Open ongoing communication between parents and teachers is essential for kids with ADHD. In fact, the most effective non-medication interventions for kids with ADHD involve regular communication between parents and teachers as a key treatment component. At the start of a new school year parents have the opportunity to set the stage for productive ongoing collaboration with their child’s teacher. Follow these guidelines to get things started off on the right foot:
Initiate the first meeting.
Teachers have 25-30 new students in their classroom at the start of the school year, and will probably not have an opportunity to reach out to each parent individually. So, take the first step by emailing or calling the teacher to schedule an initial 15-20-minute meeting at the beginning of the school year. It may seem like you will need more than 15 minutes to discuss your child’s ADHD, but longer meetings will be more difficult to schedule, and may provide more information than your child’s teacher can digest during this jam-packed time of year. Remember that this is just an initial meeting. There will be opportunities for ongoing communication throughout the school year.
Approach the meeting with an open mind.
Every parent walks into teacher meetings with mixed emotions at the start of the school year. If you have struggled to get your child’s needs met in the past, or had a challenging relationship with last year’s teacher, then it will be tempting to carry these negative experiences forward with you into the current school year. Even if you and your child have had positive experiences previously, you may worry that this year’s teacher will not live up to the high bar set by the wonderful teachers your child has had in the past. Regardless of your past experiences, try to view the new teacher and school year as an opportunity for a fresh start. Approach your child’s new teacher as a collaborator and partner. You are both invested in ensuring that your child has a great school year, and you both have important roles to play in making this happen.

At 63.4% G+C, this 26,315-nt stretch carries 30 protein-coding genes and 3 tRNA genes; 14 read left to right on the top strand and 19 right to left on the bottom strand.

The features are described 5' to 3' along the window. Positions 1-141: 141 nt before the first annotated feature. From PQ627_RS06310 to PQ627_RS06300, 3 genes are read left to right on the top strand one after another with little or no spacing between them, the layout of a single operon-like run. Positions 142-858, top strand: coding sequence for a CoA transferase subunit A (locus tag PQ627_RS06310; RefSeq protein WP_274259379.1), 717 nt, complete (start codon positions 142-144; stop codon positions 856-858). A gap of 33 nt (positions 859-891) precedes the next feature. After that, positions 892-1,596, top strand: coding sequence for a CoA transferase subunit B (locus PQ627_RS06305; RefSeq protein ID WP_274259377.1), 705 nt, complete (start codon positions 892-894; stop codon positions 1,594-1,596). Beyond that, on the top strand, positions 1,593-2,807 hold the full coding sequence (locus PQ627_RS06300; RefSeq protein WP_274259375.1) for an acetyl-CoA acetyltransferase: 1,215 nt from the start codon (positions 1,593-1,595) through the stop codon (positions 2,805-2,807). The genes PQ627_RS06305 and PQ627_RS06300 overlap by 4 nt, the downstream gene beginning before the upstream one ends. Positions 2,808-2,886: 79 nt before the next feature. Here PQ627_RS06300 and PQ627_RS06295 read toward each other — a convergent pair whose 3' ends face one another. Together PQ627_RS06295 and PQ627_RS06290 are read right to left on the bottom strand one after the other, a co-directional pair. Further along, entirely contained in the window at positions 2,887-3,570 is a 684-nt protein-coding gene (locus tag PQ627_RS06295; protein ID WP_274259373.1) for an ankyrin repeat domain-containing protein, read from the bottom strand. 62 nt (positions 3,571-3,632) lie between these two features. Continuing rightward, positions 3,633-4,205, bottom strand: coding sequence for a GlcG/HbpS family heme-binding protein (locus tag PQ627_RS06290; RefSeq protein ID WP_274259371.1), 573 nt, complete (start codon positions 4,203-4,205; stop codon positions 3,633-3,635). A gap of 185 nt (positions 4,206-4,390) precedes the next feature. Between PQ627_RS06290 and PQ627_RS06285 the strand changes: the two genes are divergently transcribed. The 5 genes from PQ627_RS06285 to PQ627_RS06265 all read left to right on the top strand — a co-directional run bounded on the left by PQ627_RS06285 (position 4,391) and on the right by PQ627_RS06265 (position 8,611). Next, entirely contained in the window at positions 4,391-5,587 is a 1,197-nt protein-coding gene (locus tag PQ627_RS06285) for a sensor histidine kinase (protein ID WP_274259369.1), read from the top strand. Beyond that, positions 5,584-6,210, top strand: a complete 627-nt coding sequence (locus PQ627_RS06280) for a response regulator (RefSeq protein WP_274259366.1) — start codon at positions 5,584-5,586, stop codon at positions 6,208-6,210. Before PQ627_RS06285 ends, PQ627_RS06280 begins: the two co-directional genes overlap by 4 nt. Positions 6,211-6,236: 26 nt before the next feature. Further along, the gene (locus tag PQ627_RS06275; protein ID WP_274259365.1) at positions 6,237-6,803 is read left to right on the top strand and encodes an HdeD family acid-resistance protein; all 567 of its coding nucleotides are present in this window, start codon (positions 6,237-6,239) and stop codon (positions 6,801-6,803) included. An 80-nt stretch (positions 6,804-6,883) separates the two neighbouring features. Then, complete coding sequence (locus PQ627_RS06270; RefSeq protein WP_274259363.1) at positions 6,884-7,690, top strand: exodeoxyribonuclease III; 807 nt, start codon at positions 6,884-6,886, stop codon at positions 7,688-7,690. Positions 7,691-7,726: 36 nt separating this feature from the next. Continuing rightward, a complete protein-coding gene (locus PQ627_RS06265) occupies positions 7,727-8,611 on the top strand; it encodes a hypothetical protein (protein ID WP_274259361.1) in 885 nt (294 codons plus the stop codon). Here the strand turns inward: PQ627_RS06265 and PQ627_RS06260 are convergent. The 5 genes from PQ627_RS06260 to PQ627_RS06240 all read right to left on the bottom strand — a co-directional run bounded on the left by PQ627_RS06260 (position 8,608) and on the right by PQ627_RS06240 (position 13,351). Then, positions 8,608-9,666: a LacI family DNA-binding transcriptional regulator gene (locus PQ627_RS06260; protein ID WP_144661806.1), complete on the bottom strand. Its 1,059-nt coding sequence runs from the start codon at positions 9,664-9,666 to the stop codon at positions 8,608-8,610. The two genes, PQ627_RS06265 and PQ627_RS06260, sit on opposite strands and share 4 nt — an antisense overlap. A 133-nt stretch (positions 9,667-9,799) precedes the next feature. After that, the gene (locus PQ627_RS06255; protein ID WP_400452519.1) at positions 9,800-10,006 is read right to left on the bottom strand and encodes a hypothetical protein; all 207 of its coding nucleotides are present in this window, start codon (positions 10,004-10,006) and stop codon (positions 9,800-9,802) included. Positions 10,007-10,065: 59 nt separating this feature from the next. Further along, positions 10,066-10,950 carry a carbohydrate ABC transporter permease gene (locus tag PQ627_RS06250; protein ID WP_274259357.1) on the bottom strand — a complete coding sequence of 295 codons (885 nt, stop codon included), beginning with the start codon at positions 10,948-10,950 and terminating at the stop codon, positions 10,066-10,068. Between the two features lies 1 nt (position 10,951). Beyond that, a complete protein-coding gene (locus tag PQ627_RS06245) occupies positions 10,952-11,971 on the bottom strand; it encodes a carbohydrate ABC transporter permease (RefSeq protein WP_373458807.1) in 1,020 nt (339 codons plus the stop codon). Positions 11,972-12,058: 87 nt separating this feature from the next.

Make most of your brief meeting time.
Make the most of the time that you have scheduled by thinking through the key points that you want to discuss in advance. Make notes about these points, and bring the notes with you to the meeting. Throughout the meeting, communicate in a manner that is brief and specific. Too much detail and too many tangential stories will make it difficult for the teacher to focus on the important information that you are sharing. When considering which topics to cover, aim to focus on these 4 important meeting goals:
Initiating collaborative communication with your child’s teacher at the start of the school year will lay the foundation for a positive partnership that will help your child get the support that he or she needs throughout the year at school and at home.
Mary Rooney, Ph.D., is a licensed clinical psychologist in the Department of Psychiatry at the University of California San Francisco. Dr Rooney is a researcher and clinician specializing in the evaluation and treatment of ADHD and co-occurring behavioral, anxiety, and mood disorders. A strong advocate for those with attention and behavior problems, Dr. Rooney is committed to developing and providing comprehensive, cutting edge treatments tailored to meet the unique needs of each child and adolescent. Dr. Rooney's clinical interventions and research avenues emphasize working closely with parents and teachers to create supportive, structured home and school environments that enable children and adolescents to reach their full potential. In addition, Dr. Rooney serves as a consultant and ADHD expert to Huntington Learning Centers.
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This website does not provide medical advice, diagnosis, or treatment. The material on this site is provided for educational purposes only.